Software configuration

Let's be honest: Why would you want to use Windows? I guess the reason is mostly that you don't want to learn how to edit config files and prefer to use the mouse for this.

But there is one thing to consider: Apache, PHP and MySQL are configured exactly the same way on all platforms. So although you see a mouse you can still not use it for configuring your server.

However, Linux servers can still be easily configured remote by the webmin tool which gives you a graphical environment to configure your webserver with any webbrowser. To configure a windows server you need to have local access or must buy extra software for remote configuration. Maybe there are more tools that do the same but bottomline is that this doesn't turn out to be a cause to use Windows anymore.

[Impi writes:]Terminal Client (Remote Desktop) is included in Windows Server OS for administrative purposes and can be bought as commercial products.

Logs / Details

Linux really babbles a lot in it's logs, and they tell you everything. After Googling you know what to do to solve it, and since it has an open architecture you can really edit anything. On Windows, everything is packed into .dlls and .exes so you have to depend on the manufacturer to release patches. Which usually they do pretty rarely.

What information do you miss in Windows' logging facility? Have you ever configured logging for your needs and are you able to do so? --Clonedyke 17:02, 3 Mar 2005 (CET)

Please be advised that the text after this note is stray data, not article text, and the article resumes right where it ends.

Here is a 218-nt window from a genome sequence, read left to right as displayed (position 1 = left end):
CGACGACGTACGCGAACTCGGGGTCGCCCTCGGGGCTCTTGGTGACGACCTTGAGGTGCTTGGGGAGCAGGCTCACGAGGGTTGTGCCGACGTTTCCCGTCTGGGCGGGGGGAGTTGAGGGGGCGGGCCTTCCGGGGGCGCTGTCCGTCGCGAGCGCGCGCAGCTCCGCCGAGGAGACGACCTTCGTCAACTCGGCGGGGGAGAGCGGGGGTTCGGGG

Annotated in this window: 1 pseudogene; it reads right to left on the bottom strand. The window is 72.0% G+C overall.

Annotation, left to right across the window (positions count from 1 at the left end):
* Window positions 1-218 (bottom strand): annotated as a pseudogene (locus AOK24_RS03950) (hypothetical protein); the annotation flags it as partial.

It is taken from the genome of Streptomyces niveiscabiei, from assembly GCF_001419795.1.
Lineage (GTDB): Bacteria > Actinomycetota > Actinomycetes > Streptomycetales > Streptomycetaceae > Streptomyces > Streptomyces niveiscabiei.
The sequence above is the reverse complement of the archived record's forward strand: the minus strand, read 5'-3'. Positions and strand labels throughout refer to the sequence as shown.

Software installation

On Linux you can install new software with graphical tools or the command line tools 'rpm' and 'apt-get'. In many cases you just have to copy the program and data files to your server. You only need to restart some services afterwards. The software can be freely downloaded and updated from a lot of Internet mirrors. You only have to restart, when you want to change your kernel version.

On Windows you often have to restart your computer after the installation of new software. You can only start Windows software when there is an entry in the Registry Database for the application. When the registry entry has been deleted, you have to reinstall the application again. To install new Windows software you must in most cases insert a CD in your CD drive and type in licence numbers. This will get difficult, if the server is not located at your office. And it is very difficult to automate this process.

Bolson 00:04, 15 Mar 2005 (CET)

Not entirely correct. If your Windows server installation is made after the book, you don't need any CD's. And there is no problem with rebooting from an distance. In two years I have probably restarted my server 8 to 10 times after installation of software upgrades and installation. How do you think organisastions with 70 - 100 windows servers are doing it.

Every time after makeing an update to Windows 2000 Professional it tells me that I have to restart the computer. And even if I want to change to Windows XP Professional I would have to reinstall all the software and drivers. Or is this wrong?

Wrong. I upgraded from 2000 to XP and didn't reinstall anything.

You can run Windows services linked to a user and not as "system".

If you stop a service before upgrading, you generally don't have to reboot. Many times you will be asked to reboot, but it's not necessary.